The Downeaster’s story is an interesting one … and it provides an object lesson for those of us advocating* more and better train travel across the U.S.
I know I’ve written about this train here before, but until yesterday I had never had an opportunity to ride it myself.
I boarded train #681 at Boston’s North Station and we departed on time at 9:05. It was a typical Spring day – trees just starting to leaf out, temperatures crisp and in the high 50s, but sunshine taking the chill of nicely. For the next two-and-a-half hours we got a good look at New England as the Downeaster ran though a few mid-sized cities and a good many small towns and villages.
I’m not sure why, but I was a bit surprised that the train ran at what I assume was at or close to the maximum allowed of 79 mph along much of the way. It was a scenic ride, too, although in another few weeks, when trees along the tracks are fully leafed out, much of the scenery will be obscured.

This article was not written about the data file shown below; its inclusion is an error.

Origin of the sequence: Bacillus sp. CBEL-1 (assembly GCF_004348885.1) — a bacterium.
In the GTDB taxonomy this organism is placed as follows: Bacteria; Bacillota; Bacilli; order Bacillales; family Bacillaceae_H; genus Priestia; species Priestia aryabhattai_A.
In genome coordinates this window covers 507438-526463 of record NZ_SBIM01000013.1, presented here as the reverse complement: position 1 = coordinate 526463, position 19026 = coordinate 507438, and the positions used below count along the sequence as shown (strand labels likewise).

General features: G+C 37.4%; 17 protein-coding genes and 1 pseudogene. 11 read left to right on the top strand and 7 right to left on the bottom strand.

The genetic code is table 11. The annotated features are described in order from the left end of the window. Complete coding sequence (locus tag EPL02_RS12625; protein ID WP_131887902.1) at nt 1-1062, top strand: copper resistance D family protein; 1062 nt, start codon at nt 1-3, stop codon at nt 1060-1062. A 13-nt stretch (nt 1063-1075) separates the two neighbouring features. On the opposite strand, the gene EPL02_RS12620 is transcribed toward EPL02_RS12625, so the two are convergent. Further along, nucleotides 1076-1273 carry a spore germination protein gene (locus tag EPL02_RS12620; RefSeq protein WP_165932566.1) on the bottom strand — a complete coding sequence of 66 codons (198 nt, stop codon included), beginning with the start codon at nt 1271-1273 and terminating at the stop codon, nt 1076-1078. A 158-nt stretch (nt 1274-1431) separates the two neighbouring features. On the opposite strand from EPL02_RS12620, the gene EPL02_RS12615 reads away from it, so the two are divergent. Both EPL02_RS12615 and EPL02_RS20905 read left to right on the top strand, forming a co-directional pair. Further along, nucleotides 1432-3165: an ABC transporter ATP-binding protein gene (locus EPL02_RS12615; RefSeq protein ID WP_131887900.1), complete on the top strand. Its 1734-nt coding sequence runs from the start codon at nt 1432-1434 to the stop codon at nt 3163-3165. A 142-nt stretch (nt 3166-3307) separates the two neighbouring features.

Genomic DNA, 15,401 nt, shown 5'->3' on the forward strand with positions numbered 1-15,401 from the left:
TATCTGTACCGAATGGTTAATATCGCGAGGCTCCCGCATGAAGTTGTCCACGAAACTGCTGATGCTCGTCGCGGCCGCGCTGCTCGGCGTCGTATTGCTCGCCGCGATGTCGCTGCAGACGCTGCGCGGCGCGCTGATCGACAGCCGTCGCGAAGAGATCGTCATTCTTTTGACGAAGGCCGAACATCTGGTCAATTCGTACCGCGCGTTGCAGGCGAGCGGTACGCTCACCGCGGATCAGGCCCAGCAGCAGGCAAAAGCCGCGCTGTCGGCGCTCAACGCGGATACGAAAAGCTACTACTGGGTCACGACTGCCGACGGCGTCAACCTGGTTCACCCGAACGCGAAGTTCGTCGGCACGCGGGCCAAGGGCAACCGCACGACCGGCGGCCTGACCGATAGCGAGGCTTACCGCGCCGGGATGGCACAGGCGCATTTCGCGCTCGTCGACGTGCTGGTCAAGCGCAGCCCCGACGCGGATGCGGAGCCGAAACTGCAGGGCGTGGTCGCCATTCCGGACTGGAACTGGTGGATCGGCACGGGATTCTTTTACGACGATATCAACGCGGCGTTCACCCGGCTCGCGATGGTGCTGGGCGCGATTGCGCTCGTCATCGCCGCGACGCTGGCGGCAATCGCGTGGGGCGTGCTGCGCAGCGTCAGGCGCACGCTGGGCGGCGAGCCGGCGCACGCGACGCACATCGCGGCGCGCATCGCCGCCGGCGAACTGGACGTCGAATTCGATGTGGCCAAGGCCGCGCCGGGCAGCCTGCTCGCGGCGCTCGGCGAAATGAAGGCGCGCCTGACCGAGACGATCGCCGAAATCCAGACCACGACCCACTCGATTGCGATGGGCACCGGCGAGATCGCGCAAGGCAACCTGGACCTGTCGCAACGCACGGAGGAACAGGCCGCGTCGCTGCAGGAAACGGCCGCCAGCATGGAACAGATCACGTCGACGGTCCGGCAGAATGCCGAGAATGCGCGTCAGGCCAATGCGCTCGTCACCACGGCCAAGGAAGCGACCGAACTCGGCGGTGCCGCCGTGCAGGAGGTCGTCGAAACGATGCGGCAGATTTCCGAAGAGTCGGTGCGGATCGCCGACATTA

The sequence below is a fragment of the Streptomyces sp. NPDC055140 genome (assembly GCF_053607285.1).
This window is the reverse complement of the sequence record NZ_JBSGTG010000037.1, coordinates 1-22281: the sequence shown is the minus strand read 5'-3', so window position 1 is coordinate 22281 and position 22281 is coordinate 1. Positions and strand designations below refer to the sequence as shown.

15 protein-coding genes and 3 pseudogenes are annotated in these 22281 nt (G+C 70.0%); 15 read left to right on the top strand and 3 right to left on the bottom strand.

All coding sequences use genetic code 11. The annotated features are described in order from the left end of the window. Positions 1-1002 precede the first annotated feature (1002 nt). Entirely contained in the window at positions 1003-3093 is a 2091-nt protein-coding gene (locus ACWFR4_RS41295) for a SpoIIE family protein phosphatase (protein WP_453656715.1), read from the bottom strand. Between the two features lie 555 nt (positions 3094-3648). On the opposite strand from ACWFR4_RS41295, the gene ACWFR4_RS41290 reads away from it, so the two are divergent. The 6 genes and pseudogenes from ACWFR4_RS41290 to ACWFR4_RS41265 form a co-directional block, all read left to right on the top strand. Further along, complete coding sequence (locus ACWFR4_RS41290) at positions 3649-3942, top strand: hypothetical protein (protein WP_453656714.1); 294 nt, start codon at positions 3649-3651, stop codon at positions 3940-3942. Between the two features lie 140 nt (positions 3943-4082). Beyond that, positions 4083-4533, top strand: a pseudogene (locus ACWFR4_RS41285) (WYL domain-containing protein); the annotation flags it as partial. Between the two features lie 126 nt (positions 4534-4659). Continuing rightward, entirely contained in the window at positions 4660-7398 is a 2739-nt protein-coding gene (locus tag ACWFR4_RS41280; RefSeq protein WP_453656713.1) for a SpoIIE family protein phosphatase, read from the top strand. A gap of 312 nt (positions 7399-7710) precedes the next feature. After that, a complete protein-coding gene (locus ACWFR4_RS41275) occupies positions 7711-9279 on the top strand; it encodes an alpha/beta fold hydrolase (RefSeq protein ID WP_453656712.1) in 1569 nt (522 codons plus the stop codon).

There was one brief delay, but we arrived in Portland only a few minutes behind schedule. By the way, Portland has recently opened a new inter-modal transportation facility where passengers can literally step off the Downeaster and onto a bus to continue their journey to other points to the north and west.
After long and relaxed lunch with an old and dear school friend of mine – Peter Parnall, a well-known author and artist, specializing in wildlife illustrations and marvelous children’s stories – I was chauffeured back to the station and enjoyed the return trip to Boston.
* Please check out and consider becoming a member of the National Association of Railroad Passengers.